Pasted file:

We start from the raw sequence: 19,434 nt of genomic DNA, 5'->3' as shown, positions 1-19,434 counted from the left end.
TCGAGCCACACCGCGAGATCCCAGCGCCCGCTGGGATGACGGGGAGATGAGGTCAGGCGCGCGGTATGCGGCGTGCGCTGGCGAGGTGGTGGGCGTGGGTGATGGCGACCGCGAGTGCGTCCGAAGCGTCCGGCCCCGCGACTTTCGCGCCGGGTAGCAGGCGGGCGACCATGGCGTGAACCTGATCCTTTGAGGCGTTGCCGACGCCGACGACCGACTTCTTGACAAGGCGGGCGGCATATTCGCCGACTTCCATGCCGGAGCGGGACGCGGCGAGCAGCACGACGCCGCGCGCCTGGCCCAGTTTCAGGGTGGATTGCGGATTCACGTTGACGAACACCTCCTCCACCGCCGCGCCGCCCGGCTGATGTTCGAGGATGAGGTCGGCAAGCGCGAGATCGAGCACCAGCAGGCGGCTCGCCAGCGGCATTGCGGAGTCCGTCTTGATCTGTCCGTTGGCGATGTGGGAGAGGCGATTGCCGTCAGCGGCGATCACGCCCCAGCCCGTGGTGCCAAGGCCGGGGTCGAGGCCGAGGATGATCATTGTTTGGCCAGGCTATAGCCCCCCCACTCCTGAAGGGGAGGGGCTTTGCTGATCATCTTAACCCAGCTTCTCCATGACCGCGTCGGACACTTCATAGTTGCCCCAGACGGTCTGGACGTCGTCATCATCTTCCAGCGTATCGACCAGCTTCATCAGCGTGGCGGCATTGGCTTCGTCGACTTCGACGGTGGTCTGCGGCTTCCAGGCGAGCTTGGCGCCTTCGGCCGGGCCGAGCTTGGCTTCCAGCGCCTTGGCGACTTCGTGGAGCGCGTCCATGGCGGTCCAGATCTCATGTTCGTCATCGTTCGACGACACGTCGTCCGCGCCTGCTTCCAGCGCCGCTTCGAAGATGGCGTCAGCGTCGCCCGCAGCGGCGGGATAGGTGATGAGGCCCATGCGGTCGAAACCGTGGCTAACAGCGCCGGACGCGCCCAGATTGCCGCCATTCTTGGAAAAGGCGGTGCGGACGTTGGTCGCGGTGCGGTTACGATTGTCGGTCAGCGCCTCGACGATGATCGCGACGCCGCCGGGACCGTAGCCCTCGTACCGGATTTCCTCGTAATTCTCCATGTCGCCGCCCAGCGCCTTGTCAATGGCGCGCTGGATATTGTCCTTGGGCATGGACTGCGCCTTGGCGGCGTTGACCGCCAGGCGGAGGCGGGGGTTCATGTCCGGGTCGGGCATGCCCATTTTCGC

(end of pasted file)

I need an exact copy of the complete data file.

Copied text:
We start from the raw sequence: 19,434 nt of genomic DNA, 5'->3' as shown, positions 1-19,434 counted from the left end.
TCGAGCCACACCGCGAGATCCCAGCGCCCGCTGGGATGACGGGGAGATGAGGTCAGGCGCGCGGTATGCGGCGTGCGCTGGCGAGGTGGTGGGCGTGGGTGATGGCGACCGCGAGTGCGTCCGAAGCGTCCGGCCCCGCGACTTTCGCGCCGGGTAGCAGGCGGGCGACCATGGCGTGAACCTGATCCTTTGAGGCGTTGCCGACGCCGACGACCGACTTCTTGACAAGGCGGGCGGCATATTCGCCGACTTCCATGCCGGAGCGGGACGCGGCGAGCAGCACGACGCCGCGCGCCTGGCCCAGTTTCAGGGTGGATTGCGGATTCACGTTGACGAACACCTCCTCCACCGCCGCGCCGCCCGGCTGATGTTCGAGGATGAGGTCGGCAAGCGCGAGATCGAGCACCAGCAGGCGGCTCGCCAGCGGCATTGCGGAGTCCGTCTTGATCTGTCCGTTGGCGATGTGGGAGAGGCGATTGCCGTCAGCGGCGATCACGCCCCAGCCCGTGGTGCCAAGGCCGGGGTCGAGGCCGAGGATGATCATTGTTTGGCCAGGCTATAGCCCCCCCACTCCTGAAGGGGAGGGGCTTTGCTGATCATCTTAACCCAGCTTCTCCATGACCGCGTCGGACACTTCATAGTTGCCCCAGACGGTCTGGACGTCGTCATCATCTTCCAGCGTATCGACCAGCTTCATCAGCGTGGCGGCATTGGCTTCGTCGACTTCGACGGTGGTCTGCGGCTTCCAGGCGAGCTTGGCGCCTTCGGCCGGGCCGAGCTTGGCTTCCAGCGCCTTGGCGACTTCGTGGAGCGCGTCCATGGCGGTCCAGATCTCATGTTCGTCATCGTTCGACGACACGTCGTCCGCGCCTGCTTCCAGCGCCGCTTCGAAGATGGCGTCAGCGTCGCCCGCAGCGGCGGGATAGGTGATGAGGCCCATGCGGTCGAAACCGTGGCTAACAGCGCCGGACGCGCCCAGATTGCCGCCATTCTTGGAAAAGGCGGTGCGGACGTTGGTCGCGGTGCGGTTACGATTGTCGGTCAGCGCCTCGACGATGATCGCGACGCCGCCGGGACCGTAGCCCTCGTACCGGATTTCCTCGTAATTCTCCATGTCGCCGCCCAGCGCCTTGTCAATGGCGCGCTGGATATTGTCCTTGGGCATGGACTGCGCCTTGGCGGCGTTGACCGCCAGGCGGAGGCGGGGGTTCATGTCCGGGTCGGGCATGCCCATTTTCGC